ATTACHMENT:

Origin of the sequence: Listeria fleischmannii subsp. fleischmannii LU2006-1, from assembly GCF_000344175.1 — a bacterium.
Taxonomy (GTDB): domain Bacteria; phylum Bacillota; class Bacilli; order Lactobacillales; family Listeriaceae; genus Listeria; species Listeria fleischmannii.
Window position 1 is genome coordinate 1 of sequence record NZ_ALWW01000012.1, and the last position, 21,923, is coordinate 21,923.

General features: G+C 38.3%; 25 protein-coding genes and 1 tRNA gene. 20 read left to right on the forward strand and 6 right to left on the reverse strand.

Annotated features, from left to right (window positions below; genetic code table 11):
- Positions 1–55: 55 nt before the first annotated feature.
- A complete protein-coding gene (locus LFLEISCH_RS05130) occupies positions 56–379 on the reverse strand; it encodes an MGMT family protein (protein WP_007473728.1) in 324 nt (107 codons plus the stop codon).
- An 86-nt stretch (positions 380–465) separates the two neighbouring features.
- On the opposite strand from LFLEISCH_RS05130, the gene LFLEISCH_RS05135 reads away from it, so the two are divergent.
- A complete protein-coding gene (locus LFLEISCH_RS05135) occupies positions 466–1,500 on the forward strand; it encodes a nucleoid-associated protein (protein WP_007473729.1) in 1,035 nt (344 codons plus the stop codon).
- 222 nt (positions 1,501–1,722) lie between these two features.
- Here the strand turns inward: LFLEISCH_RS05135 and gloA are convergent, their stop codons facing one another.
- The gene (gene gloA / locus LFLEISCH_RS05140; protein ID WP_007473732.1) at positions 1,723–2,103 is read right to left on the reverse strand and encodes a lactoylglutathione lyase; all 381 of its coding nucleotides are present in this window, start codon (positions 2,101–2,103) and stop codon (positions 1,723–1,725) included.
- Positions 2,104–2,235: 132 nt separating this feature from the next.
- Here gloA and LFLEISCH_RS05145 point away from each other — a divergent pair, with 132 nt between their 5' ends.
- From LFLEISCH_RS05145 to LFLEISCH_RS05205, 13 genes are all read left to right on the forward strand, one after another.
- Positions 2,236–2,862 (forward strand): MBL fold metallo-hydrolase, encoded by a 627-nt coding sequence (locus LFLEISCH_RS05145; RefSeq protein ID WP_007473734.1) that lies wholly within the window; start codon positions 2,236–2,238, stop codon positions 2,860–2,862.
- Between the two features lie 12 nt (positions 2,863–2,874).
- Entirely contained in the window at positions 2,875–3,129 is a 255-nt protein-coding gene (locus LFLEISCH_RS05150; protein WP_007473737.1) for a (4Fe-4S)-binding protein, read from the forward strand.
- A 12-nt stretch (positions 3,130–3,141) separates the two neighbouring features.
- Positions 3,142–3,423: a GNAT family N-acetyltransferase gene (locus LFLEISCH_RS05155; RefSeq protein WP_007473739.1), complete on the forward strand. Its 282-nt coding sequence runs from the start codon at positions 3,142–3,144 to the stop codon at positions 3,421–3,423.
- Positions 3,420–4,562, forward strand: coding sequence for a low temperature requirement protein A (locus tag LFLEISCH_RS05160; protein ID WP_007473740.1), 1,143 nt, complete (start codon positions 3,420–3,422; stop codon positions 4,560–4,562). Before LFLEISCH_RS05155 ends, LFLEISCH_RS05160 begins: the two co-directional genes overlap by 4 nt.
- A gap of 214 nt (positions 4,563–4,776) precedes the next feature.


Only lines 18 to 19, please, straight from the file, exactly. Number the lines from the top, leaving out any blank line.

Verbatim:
- Between the two features lie 12 nt (positions 2,863–2,874).
- Entirely contained in the window at positions 2,875–3,129 is a 255-nt protein-coding gene (locus LFLEISCH_RS05150; protein WP_007473737.1) for a (4Fe-4S)-binding protein, read from the forward strand.